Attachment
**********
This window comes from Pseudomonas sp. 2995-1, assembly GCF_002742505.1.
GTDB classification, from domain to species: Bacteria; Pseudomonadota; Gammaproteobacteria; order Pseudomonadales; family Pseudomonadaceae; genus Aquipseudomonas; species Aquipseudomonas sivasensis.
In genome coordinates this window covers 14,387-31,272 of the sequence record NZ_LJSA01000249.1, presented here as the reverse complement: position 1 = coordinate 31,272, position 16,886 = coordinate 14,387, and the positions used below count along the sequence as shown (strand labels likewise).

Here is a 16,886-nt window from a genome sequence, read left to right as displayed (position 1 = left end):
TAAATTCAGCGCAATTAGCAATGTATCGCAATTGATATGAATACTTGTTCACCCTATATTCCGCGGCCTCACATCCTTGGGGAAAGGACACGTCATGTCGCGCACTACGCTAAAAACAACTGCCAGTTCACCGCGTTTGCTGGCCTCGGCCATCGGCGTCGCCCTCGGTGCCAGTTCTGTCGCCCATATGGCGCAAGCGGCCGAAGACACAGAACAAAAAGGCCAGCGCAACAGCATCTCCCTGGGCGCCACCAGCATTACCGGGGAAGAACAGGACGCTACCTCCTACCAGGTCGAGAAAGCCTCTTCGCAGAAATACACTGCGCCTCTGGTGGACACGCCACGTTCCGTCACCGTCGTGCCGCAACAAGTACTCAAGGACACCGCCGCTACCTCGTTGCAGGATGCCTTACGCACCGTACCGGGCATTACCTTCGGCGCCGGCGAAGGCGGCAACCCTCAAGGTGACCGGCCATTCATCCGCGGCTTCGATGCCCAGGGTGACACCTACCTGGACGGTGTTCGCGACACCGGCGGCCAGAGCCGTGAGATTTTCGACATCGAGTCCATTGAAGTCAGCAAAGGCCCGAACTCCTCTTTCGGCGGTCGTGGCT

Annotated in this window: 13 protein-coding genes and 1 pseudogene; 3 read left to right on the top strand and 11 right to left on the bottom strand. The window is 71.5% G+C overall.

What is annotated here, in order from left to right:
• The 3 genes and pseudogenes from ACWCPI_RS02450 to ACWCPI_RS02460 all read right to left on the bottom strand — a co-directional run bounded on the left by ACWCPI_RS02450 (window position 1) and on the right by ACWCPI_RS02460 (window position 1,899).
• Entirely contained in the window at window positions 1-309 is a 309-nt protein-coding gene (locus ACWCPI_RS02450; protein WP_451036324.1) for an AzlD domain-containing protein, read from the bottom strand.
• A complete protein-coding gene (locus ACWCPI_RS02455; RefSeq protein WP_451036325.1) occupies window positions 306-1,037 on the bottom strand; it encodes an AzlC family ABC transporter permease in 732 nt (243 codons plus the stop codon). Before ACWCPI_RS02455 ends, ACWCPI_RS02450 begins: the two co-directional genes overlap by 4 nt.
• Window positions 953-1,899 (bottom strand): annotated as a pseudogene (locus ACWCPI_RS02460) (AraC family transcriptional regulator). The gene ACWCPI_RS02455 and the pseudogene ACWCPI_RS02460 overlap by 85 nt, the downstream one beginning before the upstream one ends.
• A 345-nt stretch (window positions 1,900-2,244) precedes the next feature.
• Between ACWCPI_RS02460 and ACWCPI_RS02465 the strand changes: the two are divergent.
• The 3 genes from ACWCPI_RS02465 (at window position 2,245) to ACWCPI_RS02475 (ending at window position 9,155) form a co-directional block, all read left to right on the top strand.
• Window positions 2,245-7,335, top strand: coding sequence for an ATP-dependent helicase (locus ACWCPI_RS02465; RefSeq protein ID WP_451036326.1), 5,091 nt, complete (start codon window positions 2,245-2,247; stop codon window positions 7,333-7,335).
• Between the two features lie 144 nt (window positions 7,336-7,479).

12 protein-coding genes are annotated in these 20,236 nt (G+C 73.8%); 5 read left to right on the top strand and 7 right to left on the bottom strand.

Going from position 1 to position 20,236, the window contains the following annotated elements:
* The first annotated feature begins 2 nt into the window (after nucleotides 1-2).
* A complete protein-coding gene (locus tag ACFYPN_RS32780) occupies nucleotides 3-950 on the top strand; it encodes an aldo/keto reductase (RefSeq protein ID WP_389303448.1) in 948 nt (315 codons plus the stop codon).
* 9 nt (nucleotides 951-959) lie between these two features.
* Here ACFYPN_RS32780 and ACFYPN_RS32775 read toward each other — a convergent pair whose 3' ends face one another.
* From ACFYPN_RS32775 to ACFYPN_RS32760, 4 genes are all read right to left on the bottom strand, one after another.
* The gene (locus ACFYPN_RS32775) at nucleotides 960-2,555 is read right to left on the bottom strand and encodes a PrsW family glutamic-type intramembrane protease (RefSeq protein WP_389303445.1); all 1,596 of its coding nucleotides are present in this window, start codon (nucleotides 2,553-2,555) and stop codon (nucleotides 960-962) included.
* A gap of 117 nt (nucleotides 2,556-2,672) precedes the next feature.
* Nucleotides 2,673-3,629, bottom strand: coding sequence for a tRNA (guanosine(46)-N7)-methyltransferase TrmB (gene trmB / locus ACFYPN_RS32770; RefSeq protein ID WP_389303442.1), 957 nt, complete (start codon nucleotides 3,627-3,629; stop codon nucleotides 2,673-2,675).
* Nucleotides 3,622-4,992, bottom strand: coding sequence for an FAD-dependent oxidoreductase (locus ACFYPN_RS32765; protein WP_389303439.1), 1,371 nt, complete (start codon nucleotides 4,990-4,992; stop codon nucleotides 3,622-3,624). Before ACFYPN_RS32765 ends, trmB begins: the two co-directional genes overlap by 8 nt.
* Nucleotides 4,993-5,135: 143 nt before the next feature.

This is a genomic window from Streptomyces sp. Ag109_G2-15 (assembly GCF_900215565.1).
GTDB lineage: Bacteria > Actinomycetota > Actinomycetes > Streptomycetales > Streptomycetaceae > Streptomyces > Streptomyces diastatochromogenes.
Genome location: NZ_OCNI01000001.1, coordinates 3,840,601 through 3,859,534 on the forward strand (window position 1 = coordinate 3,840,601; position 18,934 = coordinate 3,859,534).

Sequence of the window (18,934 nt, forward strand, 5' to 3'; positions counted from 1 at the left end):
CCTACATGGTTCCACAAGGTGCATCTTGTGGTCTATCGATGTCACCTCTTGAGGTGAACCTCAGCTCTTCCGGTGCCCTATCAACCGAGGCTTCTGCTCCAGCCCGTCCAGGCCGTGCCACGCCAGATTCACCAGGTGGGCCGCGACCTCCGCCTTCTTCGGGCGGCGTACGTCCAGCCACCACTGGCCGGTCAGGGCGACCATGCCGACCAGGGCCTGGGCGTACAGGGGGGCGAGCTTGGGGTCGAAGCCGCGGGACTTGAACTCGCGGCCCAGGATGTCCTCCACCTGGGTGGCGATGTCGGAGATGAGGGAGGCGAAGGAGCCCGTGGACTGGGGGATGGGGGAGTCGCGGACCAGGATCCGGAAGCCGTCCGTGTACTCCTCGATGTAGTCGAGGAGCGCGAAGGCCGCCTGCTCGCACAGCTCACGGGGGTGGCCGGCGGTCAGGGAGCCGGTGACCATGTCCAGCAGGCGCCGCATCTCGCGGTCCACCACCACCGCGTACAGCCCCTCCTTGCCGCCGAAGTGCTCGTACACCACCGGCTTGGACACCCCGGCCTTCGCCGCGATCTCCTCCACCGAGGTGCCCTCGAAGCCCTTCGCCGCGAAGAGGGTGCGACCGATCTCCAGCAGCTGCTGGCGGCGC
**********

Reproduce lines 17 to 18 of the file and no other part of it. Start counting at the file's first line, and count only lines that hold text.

12 protein-coding genes are annotated in these 20,236 nt (G+C 73.8%); 5 read left to right on the top strand and 7 right to left on the bottom strand.

Going from position 1 to position 20,236, the window contains the following annotated elements: